Yogi Berra told us it’s like déjà vu all over again–and cyber stalkers let out a huge yawn at yesterday’s House Armed Services Committee hearing on cyber operations. This torturous exercise in reviewing technology security and public safety challenges associated with critical infrastructure was studded with the clichés and platitudes that set our nation up for a massive kinetic cyber attack.

We heard from the usual cast of characters–including Michael Chertoff, the former secretary of Homeland Security who now heads a security consulting firm; and retired Gen. Keith Alexander, now CEO of IronNet Cyber Security, who told the Congressman what everybody in America already knows. America’s critical infrastructure is wide open to abuse.

“As far as the private sector is concerned, you’ve got widely distributed ownership and control of infrastructure and uneven capabilities and knowledge about how to defend that infrastructure,” said Michael Chertoff. Within that infrastructure are countless systems that human lives depend on. Each is a potential target.

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Rep. Jim Banks, R-Ind., recounted a ransomware attack that hit a hospital in his home state. With their computer system down and patient care hanging in the balance, the hospital had no recourse but to pay. The witnesses noted that healthcare facilities represent an attractive and vulnerable target, while also commenting on the increasing prevalence of IoT medical devices as an attack vector.

Not content to riff on threats from individual criminals and syndicates, the folks got hot under the collar about the bigger threat from state-affiliated entities.

“Much of the nation’s critical infrastructure is privately owned,” Banks said. “The effects of a state actor using cyberattacks on the public health system or other critical infrastructure would be disastrous given the systemic vulnerabilities.”

At the end of March, a cyberattack disabled the electronic communication systems of several utility and natural gas providers. The attack halted a third-party transaction platform that pipelines and utilities rely on for live pricing models. Energy services were disrupted. While the country’s power grid might be a little more resilient, this is nonetheless foreboding.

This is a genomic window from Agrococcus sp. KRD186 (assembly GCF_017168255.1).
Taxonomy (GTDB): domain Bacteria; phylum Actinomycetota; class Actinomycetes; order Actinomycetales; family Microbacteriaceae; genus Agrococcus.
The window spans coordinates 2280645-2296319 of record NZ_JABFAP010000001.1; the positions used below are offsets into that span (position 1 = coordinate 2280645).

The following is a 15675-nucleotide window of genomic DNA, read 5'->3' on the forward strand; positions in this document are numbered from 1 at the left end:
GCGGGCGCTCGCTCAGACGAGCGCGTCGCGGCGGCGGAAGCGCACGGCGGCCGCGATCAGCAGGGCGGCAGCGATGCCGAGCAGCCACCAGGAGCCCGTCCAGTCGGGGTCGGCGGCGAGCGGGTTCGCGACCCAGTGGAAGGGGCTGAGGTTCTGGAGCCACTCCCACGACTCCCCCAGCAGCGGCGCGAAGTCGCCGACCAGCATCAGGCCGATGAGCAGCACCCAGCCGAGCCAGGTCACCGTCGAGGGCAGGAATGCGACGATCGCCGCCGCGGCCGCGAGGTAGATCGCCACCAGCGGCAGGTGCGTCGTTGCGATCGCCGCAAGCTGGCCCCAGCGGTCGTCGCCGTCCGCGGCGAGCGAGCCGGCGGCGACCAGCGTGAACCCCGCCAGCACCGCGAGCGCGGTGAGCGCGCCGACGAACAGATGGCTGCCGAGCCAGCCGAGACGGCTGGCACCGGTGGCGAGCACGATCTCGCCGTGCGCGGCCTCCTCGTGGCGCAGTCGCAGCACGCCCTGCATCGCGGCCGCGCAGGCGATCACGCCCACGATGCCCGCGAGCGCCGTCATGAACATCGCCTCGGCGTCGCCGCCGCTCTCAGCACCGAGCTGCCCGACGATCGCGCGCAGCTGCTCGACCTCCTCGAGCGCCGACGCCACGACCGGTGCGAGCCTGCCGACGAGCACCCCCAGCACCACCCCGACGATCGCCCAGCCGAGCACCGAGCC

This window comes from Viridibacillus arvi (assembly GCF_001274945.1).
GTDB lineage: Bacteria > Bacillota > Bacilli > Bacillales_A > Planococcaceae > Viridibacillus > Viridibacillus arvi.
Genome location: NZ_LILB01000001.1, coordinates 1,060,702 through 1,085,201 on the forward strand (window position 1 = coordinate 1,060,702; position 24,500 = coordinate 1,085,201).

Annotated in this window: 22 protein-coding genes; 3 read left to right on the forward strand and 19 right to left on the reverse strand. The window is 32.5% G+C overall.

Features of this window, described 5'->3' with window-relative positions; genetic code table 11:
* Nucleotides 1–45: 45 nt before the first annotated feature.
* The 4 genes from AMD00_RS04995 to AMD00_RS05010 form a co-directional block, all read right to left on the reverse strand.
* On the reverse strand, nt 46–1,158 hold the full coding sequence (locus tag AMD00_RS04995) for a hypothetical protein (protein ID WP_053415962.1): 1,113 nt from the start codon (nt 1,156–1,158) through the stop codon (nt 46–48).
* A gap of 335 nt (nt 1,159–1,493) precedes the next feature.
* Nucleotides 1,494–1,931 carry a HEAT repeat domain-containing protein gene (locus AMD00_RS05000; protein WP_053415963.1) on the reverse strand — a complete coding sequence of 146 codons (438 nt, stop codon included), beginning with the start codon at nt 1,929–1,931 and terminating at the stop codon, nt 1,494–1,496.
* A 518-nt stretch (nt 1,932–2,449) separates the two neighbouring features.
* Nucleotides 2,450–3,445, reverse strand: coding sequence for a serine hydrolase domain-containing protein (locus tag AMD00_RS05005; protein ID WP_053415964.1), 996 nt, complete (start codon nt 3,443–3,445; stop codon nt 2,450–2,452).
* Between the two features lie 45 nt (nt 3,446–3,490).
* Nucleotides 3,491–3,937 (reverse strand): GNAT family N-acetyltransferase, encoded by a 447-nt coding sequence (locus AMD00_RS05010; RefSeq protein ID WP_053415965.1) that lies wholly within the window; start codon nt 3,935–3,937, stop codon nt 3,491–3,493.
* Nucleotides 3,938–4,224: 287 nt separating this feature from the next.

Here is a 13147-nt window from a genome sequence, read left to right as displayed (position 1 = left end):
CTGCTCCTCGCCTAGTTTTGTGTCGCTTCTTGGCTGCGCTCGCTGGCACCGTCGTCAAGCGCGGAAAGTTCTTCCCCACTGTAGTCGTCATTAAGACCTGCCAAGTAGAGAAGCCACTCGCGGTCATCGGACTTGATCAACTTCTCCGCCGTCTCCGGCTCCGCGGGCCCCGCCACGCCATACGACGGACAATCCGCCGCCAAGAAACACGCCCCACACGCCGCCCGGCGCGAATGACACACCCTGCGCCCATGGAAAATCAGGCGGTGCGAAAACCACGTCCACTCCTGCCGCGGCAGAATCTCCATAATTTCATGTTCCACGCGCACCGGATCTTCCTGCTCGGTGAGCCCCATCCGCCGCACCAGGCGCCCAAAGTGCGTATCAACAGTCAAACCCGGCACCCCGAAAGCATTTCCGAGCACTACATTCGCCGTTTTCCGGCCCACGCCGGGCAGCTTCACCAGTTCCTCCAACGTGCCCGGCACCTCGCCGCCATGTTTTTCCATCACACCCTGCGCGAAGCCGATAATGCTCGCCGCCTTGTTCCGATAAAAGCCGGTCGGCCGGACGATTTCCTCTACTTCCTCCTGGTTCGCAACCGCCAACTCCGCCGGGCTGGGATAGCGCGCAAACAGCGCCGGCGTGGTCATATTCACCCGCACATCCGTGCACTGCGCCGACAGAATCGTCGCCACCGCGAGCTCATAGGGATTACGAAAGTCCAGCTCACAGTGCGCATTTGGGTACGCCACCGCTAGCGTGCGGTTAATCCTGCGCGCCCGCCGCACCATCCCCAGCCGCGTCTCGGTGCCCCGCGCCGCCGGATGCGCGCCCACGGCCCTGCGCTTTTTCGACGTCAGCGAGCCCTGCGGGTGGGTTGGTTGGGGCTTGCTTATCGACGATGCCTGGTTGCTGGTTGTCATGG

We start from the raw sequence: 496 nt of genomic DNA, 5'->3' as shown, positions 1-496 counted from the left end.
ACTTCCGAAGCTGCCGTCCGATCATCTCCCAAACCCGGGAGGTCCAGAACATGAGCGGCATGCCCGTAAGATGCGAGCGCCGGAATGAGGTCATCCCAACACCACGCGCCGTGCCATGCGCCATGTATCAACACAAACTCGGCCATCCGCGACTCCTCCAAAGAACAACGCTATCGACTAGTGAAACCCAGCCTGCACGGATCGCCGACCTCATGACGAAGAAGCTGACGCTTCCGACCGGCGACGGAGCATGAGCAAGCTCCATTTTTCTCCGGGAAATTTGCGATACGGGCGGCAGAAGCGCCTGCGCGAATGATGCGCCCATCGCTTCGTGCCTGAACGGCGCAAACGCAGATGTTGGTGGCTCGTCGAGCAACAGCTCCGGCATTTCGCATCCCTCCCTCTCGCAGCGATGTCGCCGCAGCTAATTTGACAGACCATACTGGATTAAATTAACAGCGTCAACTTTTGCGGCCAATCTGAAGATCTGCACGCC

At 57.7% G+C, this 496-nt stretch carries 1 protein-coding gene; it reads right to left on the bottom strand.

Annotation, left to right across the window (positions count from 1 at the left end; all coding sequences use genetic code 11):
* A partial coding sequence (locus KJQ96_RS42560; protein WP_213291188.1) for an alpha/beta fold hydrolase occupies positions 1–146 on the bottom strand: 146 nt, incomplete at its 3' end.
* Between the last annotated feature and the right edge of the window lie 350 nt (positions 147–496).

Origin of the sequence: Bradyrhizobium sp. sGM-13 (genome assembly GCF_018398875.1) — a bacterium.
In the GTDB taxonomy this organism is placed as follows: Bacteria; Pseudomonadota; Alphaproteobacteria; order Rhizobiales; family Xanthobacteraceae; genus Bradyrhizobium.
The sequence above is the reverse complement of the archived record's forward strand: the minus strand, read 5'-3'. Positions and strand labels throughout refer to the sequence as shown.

“There’s not going to be a single step,” Chertoff said. “It’s about raising the level of cyber hygiene for the owners or operators of the critical infrastructure.”

Next up, the group talked about that old chestnut–information sharing. They encouraged more avenues for communicating threats and attacks while mitigating the reservations companies may have about disclosure.

“Some of the things we can do to make [defending infrastructure] a little bit easier are continuing to promote information sharing,” Chertoff said. “Particularly having it be automated, having the ability to use common language to describe threats, and I would argue also making clearances more widely available to the private sector so that there can be greater in-depth sharing of information.”

Alexander double down, flagging the bumps in the road.

“There are still several things that I think limit that sharing,” said Alexander. “One of them is liability protection and the concerns of liability. For small and mid-sized companies: how do we incentivize them to actually have good cyber and the ability to share real-time information?”

Alexander pointed to the Cybersecurity Information Sharing Act as empowering companies with the authority to share. Chertoff looked to another area, counterterrorism, for sample legislation that could provide a good framework. He said the Support Anti-Terrorism by Fostering Effective Technologies (SAFETY) Act assuaged private sector fear of backlash.

“The SAFETY Act really incentivized the private sector to invest in tools that could be used to counter terrorism because there was a liability protection that came with it,” Chertoff said. “Extending that to cyber would be a very easy, straightforward thing that would begin to create some incentives for the private sector.”

To be fair to the witnesses, they have the opportunity to play Cassandra before Troy. Legislators need to get to action before it’s too late. Back to Yogi for the dismount–it’s tough to make predictions, especially about the future, or maybe it’s not so tough…?

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Joe Franco
Joe Franco
Joe Franco is a Program Manager, covering IT modernization, cyber, and government IT policy for MeriTalk.com.